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Do You Need to Be a Qualified Trainer to Know What You're Talking About?

A certificate can’t replace what you learn in the gym

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Do You Need to Be a Qualified Trainer to Know What You're Talking About?

Vince McMahon, of WWE fame, once gave me a great tip relating to gym motivation. On days when you’re feeling too lazy to hit the gym, commit at least to a short training session. This way, the workout won’t seem so daunting. “Just say, ‘You know, all I’m going to do today is cardio,’ ” McMahon said. “And once you’re [at the gym], maybe that’s all you do, but chances are it’s not. You’ll probably end up doing more.”

Not having a gym to train in is no excuse either: Your body is a gym. Dumbbells and barbells and benches are great, but you don’t always need them. Pushups, burpees, body-weight lunges, pullups on the kids’ play set down the street—all exercises for which you don’t need a gym but that will kick your ass into shape. “The great thing about body-weight moves is that your gym’s always with you,” says Dan John, one of the most knowledgeable trainers I’ve ever interviewed. (Check him out at danjohn.net.) “Sometimes [when traveling] the hotels will have a weight room, and the heaviest dumbbell is 35 pounds. So I do pushups and handstand pushups against the wall.”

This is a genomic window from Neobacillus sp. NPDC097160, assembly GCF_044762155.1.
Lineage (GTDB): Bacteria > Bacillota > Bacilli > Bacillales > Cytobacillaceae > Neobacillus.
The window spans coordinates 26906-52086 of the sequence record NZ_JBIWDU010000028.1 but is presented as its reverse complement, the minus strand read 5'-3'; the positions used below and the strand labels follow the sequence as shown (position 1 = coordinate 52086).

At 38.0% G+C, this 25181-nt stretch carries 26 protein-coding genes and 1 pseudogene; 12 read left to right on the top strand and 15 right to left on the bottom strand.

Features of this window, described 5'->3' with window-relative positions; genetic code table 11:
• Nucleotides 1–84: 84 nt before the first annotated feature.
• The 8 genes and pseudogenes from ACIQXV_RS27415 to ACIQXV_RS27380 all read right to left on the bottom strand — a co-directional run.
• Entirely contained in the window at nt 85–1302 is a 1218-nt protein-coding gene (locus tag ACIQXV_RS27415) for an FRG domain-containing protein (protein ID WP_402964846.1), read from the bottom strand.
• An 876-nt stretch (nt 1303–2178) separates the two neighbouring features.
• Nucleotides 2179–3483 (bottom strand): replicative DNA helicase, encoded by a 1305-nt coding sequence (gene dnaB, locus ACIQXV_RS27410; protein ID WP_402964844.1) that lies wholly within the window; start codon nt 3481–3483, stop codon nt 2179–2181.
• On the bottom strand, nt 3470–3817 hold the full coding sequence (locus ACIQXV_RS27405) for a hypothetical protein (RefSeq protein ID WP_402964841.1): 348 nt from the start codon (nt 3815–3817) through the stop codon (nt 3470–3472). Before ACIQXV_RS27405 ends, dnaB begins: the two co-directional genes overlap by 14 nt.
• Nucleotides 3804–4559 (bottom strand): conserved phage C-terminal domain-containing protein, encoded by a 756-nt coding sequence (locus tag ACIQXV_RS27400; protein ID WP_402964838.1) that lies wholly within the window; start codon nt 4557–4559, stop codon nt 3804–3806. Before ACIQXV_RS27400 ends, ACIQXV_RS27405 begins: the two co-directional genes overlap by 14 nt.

It doesn’t take an advanced degree to learn this information, but these are the lessons they usually don’t spend much time covering in the certification courses.

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